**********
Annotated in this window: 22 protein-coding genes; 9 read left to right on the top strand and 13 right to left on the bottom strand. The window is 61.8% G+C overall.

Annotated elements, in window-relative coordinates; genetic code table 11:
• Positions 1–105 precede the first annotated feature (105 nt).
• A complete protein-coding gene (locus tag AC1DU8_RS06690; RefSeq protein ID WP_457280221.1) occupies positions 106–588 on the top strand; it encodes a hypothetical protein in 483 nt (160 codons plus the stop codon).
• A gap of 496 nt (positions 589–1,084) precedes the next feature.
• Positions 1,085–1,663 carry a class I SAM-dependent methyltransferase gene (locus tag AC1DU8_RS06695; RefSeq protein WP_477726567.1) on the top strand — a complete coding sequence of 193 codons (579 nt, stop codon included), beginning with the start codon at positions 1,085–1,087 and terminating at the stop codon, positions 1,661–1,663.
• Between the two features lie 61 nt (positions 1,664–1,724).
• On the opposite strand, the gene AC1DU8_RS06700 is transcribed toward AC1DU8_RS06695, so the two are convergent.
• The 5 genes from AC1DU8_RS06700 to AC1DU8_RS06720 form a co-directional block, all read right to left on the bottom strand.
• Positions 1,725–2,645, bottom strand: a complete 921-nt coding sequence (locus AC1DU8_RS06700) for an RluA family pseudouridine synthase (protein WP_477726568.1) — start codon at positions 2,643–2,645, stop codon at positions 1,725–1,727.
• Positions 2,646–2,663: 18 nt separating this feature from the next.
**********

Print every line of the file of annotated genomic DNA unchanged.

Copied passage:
Annotated in this window: 22 protein-coding genes; 9 read left to right on the top strand and 13 right to left on the bottom strand. The window is 61.8% G+C overall.

Annotated elements, in window-relative coordinates; genetic code table 11:
• Positions 1–105 precede the first annotated feature (105 nt).
• A complete protein-coding gene (locus tag AC1DU8_RS06690; RefSeq protein ID WP_457280221.1) occupies positions 106–588 on the top strand; it encodes a hypothetical protein in 483 nt (160 codons plus the stop codon).
• A gap of 496 nt (positions 589–1,084) precedes the next feature.
• Positions 1,085–1,663 carry a class I SAM-dependent methyltransferase gene (locus tag AC1DU8_RS06695; RefSeq protein WP_477726567.1) on the top strand — a complete coding sequence of 193 codons (579 nt, stop codon included), beginning with the start codon at positions 1,085–1,087 and terminating at the stop codon, positions 1,661–1,663.
• Between the two features lie 61 nt (positions 1,664–1,724).
• On the opposite strand, the gene AC1DU8_RS06700 is transcribed toward AC1DU8_RS06695, so the two are convergent.
• The 5 genes from AC1DU8_RS06700 to AC1DU8_RS06720 form a co-directional block, all read right to left on the bottom strand.
• Positions 1,725–2,645, bottom strand: a complete 921-nt coding sequence (locus AC1DU8_RS06700) for an RluA family pseudouridine synthase (protein WP_477726568.1) — start codon at positions 2,643–2,645, stop codon at positions 1,725–1,727.
• Positions 2,646–2,663: 18 nt separating this feature from the next.